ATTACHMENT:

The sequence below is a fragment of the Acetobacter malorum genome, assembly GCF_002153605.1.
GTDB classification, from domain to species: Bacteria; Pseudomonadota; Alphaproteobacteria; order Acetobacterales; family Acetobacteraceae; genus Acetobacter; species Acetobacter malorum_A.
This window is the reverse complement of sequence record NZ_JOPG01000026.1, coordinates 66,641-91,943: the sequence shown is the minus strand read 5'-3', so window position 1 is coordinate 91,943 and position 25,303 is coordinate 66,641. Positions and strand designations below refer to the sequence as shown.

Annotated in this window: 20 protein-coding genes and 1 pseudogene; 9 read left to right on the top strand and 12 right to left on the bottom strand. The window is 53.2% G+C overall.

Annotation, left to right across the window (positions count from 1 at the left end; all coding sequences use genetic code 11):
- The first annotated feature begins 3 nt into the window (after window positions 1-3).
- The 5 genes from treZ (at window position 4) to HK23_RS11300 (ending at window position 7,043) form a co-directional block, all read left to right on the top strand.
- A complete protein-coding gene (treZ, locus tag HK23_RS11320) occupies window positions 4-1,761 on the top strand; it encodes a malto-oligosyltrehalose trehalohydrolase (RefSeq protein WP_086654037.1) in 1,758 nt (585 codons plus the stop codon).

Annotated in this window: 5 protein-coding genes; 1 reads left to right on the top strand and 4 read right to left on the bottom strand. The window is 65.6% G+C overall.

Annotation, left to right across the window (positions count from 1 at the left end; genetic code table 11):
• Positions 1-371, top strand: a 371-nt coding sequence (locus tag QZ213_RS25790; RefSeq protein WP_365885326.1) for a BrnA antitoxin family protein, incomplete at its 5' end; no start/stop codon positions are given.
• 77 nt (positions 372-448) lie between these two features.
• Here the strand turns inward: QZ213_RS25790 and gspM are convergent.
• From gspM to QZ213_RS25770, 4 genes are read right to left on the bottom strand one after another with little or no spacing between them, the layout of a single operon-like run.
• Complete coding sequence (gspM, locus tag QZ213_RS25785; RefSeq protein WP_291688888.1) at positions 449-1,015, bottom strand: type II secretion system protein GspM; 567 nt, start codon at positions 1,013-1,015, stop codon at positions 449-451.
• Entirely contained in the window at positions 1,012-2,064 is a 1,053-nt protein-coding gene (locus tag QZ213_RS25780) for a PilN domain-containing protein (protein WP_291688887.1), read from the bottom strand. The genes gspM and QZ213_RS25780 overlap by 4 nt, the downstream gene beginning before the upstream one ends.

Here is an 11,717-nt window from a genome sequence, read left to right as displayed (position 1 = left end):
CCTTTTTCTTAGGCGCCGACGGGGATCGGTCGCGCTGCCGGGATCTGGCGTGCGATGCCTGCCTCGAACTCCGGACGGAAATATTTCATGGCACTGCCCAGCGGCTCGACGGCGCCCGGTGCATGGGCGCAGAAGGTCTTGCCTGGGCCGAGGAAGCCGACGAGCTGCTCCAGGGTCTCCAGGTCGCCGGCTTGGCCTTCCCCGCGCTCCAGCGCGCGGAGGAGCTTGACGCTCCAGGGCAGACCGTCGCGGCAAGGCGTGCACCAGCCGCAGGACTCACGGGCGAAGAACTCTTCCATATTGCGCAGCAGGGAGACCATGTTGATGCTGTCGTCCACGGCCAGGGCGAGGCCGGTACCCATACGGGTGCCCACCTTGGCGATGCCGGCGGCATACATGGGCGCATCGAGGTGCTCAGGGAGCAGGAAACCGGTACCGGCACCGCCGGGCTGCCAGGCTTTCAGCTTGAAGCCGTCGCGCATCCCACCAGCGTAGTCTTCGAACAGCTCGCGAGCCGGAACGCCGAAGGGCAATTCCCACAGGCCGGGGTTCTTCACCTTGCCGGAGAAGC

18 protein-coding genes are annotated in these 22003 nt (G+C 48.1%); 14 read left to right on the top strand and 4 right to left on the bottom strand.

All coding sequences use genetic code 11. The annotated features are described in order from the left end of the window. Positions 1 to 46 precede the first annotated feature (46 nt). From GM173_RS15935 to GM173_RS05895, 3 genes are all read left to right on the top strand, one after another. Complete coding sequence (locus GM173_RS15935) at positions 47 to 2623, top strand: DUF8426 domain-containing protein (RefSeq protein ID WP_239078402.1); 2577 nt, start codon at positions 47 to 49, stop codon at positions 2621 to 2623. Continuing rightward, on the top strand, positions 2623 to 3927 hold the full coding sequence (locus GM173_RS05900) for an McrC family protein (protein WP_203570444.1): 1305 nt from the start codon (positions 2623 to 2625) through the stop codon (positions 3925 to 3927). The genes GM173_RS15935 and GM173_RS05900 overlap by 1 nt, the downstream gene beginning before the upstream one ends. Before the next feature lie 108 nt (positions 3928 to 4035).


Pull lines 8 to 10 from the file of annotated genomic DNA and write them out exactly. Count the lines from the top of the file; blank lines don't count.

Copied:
- A complete protein-coding gene (treZ, locus tag HK23_RS11320) occupies window positions 4-1,761 on the top strand; it encodes a malto-oligosyltrehalose trehalohydrolase (RefSeq protein WP_086654037.1) in 1,758 nt (585 codons plus the stop codon).

Annotated in this window: 5 protein-coding genes; 1 reads left to right on the top strand and 4 read right to left on the bottom strand. The window is 65.6% G+C overall.

Annotation, left to right across the window (positions count from 1 at the left end; genetic code table 11):